• Do a Year-in-Review Grab a small notebook to take with you wherever you go. When you’re waiting in line at the checkout or patiently trying to get a table, whip out a pen and start writing about your major accomplishments and disappointments this year. After you’ve finished, post your notes on your fridge to help you get a realistic look on where you are as a writer.
  • Make a 2008 Wish List Like any other company or business, you’ll want to set goals for yourself in 2008, but before you can do that — you’ll have to get an idea of what you want. Maybe those goals are related to word count or types of publications you’re targeting; maybe you’re planning a vacation or taking a seminar. Gather your thoughts together on slips of paper, an outline, or your organizer to assist your goal planning.
  • Utilize Old Business Cards This activity can be a lot of fun; take a peek at some of the online social networks like LinkedIn or Writer’s Net. Then, see if you can’t locate some of the people you’ve collected business cards with the last year. For about twenty minutes a day, you can reconnect with people and increase your network.
  • Give, Give, Give Hopefully, the holidays are a time of light and laughter for you. But if they’re not, and you’re afraid you’re going to fall into writer’s depression, then you’re in a very tough spot. The holidays are challenging, especially for creative people, because there is a lot of emphasis placed on the “ideal” version of what these festivities are “supposed” to be about. In reality, the world can be cruel.So what can you do to avoid falling into a self-deprecating trap? Give. No, the gift does not have to be financial or even grandiose, by doing little things for other people over the course of the next, few weeks you can get back in touch. If sentiment is not your cup of tea, then think about it like “reaching out to your readers.”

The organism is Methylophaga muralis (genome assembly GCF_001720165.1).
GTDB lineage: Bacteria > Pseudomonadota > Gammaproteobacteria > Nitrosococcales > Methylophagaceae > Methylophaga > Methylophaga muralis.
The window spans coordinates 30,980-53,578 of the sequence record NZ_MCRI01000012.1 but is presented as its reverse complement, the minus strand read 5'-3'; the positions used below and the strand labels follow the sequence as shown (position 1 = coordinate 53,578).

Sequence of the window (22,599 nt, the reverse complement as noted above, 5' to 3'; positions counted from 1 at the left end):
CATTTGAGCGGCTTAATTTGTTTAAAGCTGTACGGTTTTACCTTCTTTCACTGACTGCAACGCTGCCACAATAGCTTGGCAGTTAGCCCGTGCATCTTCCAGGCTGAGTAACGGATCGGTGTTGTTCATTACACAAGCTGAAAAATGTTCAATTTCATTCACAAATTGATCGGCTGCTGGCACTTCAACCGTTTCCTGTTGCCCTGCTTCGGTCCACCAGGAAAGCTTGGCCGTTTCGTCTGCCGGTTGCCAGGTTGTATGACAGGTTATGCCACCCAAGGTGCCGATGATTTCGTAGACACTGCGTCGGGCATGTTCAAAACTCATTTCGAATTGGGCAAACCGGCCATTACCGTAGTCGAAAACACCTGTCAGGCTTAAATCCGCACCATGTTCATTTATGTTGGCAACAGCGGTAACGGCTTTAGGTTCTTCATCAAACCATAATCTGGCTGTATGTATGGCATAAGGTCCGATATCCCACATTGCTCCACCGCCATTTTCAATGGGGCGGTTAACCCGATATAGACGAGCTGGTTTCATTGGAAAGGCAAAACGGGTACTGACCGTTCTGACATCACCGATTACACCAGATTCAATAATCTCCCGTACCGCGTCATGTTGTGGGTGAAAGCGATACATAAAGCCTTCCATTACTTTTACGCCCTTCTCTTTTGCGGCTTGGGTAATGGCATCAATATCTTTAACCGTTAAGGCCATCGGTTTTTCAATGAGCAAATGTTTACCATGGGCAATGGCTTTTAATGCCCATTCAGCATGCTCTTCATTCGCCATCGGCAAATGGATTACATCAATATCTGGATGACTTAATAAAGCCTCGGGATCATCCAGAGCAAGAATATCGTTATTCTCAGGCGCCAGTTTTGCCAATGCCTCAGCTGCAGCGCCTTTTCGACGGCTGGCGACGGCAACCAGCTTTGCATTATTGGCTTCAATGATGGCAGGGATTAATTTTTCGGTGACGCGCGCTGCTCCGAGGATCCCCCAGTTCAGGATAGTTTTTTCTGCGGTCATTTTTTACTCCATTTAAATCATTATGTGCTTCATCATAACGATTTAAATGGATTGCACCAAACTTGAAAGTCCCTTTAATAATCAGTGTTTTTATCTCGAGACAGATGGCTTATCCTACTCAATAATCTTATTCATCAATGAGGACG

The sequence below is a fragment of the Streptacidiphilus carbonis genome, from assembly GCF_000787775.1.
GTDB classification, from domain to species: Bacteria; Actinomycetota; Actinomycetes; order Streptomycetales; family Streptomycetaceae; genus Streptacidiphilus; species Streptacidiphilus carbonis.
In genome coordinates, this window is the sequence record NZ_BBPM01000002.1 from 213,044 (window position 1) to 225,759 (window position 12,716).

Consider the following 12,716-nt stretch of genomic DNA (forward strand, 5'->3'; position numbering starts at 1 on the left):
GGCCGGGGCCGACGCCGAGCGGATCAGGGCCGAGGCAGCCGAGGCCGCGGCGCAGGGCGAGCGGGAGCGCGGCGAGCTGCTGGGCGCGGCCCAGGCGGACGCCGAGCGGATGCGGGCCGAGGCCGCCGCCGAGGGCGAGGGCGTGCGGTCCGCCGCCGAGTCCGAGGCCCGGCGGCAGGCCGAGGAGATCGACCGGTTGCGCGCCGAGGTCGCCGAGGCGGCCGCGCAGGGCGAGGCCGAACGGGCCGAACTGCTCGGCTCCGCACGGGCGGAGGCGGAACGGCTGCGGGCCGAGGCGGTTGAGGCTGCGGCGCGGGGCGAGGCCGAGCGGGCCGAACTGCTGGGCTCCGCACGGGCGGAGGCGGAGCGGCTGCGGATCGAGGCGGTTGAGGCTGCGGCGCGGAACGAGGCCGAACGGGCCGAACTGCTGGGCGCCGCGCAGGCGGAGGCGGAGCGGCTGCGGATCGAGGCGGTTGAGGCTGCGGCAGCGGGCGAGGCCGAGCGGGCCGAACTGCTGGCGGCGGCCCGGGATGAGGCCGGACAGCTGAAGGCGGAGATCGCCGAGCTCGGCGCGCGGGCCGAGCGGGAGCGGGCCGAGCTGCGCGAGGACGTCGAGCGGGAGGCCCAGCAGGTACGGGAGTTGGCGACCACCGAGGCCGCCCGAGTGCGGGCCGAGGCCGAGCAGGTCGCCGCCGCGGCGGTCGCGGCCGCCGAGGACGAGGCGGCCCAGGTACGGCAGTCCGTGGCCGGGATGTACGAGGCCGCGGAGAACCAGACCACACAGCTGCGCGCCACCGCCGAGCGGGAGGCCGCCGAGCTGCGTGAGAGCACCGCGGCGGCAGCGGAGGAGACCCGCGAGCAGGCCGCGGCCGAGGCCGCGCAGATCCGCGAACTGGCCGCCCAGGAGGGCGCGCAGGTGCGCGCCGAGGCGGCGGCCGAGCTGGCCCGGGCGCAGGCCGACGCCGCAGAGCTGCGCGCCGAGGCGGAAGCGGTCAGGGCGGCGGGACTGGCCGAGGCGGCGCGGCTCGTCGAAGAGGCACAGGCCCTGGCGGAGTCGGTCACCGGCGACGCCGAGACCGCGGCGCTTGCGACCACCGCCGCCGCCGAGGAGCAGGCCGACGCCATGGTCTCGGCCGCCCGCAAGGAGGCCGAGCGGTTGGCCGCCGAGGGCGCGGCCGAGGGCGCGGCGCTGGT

Since time is an issue for all of us, here are a few “giving” ideas you can do that will take you less than half an hour:

    • Hold the door open for someone else
    • Let someone skip you in line
    • Visit The Hunger Site
    • Don’t fight over the “perfect” gift
    • Listen to someone else’s woes or stories